Spark interest in fruit and veggies


I want to rev up the healthfulness of our next cookout. I always make a veggie platter or fruit salad, but they get bypassed for burgers, hot dogs, potato salad and chips. What can I do to draw more attention to healthier fare?

Too often, people at parties and holiday gatherings treat fruits and vegetables as the Debbie Downer of dining. But with a little thought and effort, you can make produce the star of the show:

• Put strawberries, sliced bananas and dark grapes on skewers.

• On a rectangular platter, arrange raspberries and cut apples stripes, and put a bowl of blueberries in the corner.

• Layer red, white and blue fruits in a clear glass straight-sided bowl and let it show its colors.

• Keep it simple and just line up three bowls of red, white and blue fruits or vegetables on the buffet line. You can use watermelon, berries, cherries or red peppers; cauliflower, coleslaw, bananas, apples or white grapes; and blueberries or purple grapes.

Focusing on the colors of fruits and vegetables isn’t just a gimmick. The color of produce often indicates what sort of phytochemicals it provides. Phytochemicals are plant chemicals that aren’t essential nutrients but still appear to provide health benefits.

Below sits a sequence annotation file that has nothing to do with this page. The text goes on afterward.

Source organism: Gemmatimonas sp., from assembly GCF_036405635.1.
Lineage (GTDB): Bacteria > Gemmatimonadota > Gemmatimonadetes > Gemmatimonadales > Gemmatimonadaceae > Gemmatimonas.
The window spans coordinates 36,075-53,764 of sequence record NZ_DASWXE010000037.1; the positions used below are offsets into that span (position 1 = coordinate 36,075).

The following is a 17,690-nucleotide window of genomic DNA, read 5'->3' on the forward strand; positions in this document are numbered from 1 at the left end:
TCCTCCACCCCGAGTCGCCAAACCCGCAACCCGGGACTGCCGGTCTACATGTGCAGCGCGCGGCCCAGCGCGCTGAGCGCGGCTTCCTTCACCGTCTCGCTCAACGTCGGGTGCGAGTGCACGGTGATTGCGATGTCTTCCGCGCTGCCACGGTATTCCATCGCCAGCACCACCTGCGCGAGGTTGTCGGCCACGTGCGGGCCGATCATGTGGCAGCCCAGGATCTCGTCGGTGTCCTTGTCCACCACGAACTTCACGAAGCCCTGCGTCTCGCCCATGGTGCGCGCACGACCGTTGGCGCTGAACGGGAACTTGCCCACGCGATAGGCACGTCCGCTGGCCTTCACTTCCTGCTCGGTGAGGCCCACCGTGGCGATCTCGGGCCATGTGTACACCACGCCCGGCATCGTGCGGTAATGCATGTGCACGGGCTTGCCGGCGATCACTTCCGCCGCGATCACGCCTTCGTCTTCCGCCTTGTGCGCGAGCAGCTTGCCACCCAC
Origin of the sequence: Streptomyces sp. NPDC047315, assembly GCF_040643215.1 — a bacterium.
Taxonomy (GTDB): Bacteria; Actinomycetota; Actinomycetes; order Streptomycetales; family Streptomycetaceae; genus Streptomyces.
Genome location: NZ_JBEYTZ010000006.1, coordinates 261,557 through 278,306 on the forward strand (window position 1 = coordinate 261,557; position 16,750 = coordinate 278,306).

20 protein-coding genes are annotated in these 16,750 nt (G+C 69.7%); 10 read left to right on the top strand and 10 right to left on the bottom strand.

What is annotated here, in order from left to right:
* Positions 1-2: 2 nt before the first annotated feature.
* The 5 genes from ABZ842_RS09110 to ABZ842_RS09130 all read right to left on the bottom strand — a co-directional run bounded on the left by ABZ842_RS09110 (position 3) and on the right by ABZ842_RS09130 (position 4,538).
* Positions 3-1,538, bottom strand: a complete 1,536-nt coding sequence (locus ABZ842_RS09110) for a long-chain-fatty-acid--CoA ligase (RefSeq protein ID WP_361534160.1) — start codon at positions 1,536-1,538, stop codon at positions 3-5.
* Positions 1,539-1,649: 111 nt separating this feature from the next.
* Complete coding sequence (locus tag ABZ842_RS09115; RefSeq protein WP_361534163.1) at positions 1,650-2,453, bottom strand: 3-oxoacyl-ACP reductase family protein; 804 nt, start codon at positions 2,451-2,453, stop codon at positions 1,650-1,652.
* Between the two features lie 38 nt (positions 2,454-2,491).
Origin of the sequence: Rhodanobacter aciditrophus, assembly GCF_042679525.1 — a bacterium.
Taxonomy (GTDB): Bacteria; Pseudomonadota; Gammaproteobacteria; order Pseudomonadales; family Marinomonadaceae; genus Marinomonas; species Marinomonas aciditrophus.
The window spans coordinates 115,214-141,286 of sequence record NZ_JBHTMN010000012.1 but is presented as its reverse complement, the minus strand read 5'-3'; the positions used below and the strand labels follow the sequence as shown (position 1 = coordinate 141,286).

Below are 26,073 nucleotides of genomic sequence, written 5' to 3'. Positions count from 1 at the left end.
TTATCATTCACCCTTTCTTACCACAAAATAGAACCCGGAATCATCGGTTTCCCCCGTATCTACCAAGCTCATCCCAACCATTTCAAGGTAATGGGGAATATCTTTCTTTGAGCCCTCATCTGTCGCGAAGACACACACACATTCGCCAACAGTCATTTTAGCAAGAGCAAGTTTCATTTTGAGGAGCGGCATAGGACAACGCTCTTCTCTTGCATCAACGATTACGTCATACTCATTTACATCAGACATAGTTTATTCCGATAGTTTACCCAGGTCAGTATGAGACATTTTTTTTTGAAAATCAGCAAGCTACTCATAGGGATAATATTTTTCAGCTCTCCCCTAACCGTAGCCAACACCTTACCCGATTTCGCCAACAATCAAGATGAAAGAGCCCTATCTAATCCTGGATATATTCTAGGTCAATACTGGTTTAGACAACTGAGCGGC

There are many different types of phytochemicals. Some are antioxidants that help limit damage to cells resulting from oxidation, which is a normal process in the body. Some are carotenoids, which offer many benefits including lowering the risk of age-related sight problems. Some phytochemicals appear to have anti-bacterial or anti-inflammatory properties. And some have been linked with improved blood flow, anti-cancer properties and even other benefits.

Research is still nailing down precisely the effects of phytochemicals in the body. In the meantime, you not only want to get a good variety of fruits and vegetables in your diet, but you want to make sure you regularly consume produce of all different colors — dark green, yellow, purple, orange and, of course, red, white and blue — to make sure you’re getting a broad range of these nutrients.

The Produce for Better Health Foundation offers a wealth of information about phytochemicals on its website. Arranged by color group, you can find out what fruits and vegetables contain which phytochemicals and what health benefits they offer. It has information on flavonoids, from anthocyanidins to flavonols; carotenoids, from beta-carotene to zeaxanthin; and other phytochemicals, from indoles to resveratrol. If this sparks your interest, learn more at pbhfoundation.org/about/res/pic/phytolist/.

For more information and fruit and veggie recipe ideas, see Ohio State University Extension’s “Maximize Your Nutrients” web page at localfoods.osu.edu/maximizenutrients.

Send questions to Chow Line, c/o Martha Filipic, 2021 Coffey Road, Columbus, OH 43210-1043, or email filipic.3@osu.edu.

RECOMMENDED FOR YOU